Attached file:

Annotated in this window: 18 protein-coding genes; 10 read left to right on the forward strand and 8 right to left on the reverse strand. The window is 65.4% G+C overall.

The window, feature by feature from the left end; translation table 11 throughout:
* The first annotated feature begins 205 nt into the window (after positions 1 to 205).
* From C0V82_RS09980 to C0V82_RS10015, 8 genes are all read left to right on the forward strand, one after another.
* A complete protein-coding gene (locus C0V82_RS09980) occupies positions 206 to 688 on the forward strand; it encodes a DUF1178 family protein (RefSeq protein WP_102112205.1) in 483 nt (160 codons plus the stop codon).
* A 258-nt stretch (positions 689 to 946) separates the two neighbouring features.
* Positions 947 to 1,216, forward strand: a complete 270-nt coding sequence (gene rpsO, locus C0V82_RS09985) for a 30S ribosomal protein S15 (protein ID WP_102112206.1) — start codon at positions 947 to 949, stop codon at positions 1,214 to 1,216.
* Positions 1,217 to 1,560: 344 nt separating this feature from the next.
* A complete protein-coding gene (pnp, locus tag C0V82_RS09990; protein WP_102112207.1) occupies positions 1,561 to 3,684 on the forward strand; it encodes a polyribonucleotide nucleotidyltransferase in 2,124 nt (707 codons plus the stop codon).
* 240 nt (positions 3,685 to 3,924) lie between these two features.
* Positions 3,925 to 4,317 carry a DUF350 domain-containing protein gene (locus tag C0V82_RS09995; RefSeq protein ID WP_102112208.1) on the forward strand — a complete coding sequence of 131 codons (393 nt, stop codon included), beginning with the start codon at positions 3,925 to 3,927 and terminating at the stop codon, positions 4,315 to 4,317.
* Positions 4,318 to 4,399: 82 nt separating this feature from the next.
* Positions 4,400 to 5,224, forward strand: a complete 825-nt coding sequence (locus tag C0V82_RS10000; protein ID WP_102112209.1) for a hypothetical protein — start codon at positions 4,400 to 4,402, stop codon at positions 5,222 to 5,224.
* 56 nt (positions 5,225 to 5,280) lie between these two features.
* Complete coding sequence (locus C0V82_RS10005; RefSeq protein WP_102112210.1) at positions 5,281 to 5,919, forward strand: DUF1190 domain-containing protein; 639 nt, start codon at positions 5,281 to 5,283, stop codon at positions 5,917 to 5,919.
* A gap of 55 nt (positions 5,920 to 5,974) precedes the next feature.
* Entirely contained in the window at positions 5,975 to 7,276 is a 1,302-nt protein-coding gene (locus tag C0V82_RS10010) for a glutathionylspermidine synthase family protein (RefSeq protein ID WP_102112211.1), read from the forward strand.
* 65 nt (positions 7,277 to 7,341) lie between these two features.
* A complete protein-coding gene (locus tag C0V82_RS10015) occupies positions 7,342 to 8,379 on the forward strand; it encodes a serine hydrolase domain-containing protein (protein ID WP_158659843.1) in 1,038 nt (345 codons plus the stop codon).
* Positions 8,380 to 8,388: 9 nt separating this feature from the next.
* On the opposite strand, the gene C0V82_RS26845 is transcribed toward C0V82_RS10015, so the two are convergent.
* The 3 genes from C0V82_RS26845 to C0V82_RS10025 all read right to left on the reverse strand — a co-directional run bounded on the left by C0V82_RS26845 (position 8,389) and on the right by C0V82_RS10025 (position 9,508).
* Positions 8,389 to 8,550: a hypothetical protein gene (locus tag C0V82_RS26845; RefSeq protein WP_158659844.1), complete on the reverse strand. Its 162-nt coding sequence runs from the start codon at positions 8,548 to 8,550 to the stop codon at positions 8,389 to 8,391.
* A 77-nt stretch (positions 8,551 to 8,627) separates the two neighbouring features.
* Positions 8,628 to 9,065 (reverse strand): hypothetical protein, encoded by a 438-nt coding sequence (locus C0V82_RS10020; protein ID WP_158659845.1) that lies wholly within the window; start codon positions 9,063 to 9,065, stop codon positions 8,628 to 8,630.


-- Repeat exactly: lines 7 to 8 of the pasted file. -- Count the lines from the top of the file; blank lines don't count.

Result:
* Positions 947 to 1,216, forward strand: a complete 270-nt coding sequence (gene rpsO, locus C0V82_RS09985) for a 30S ribosomal protein S15 (protein ID WP_102112206.1) — start codon at positions 947 to 949, stop codon at positions 1,214 to 1,216.
* Positions 1,217 to 1,560: 344 nt separating this feature from the next.